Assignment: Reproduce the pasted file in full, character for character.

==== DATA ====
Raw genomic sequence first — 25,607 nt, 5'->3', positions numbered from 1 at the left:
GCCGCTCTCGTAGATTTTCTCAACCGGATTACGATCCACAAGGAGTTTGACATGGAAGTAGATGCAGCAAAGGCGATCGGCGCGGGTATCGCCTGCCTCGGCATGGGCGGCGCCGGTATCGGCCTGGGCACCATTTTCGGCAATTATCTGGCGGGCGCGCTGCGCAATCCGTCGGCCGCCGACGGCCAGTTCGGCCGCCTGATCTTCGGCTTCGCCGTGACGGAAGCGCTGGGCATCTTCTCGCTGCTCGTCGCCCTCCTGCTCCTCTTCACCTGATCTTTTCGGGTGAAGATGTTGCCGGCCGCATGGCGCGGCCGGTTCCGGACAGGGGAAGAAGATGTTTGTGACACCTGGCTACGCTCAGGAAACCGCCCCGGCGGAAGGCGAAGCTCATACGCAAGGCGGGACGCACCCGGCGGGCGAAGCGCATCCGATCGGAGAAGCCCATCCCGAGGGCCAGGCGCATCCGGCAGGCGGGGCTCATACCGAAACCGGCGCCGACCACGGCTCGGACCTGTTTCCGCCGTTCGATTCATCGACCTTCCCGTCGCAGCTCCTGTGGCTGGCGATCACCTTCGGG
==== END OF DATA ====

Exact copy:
Raw genomic sequence first — 25,607 nt, 5'->3', positions numbered from 1 at the left:
GCCGCTCTCGTAGATTTTCTCAACCGGATTACGATCCACAAGGAGTTTGACATGGAAGTAGATGCAGCAAAGGCGATCGGCGCGGGTATCGCCTGCCTCGGCATGGGCGGCGCCGGTATCGGCCTGGGCACCATTTTCGGCAATTATCTGGCGGGCGCGCTGCGCAATCCGTCGGCCGCCGACGGCCAGTTCGGCCGCCTGATCTTCGGCTTCGCCGTGACGGAAGCGCTGGGCATCTTCTCGCTGCTCGTCGCCCTCCTGCTCCTCTTCACCTGATCTTTTCGGGTGAAGATGTTGCCGGCCGCATGGCGCGGCCGGTTCCGGACAGGGGAAGAAGATGTTTGTGACACCTGGCTACGCTCAGGAAACCGCCCCGGCGGAAGGCGAAGCTCATACGCAAGGCGGGACGCACCCGGCGGGCGAAGCGCATCCGATCGGAGAAGCCCATCCCGAGGGCCAGGCGCATCCGGCAGGCGGGGCTCATACCGAAACCGGCGCCGACCACGGCTCGGACCTGTTTCCGCCGTTCGATTCATCGACCTTCCCGTCGCAGCTCCTGTGGCTGGCGATCACCTTCGGG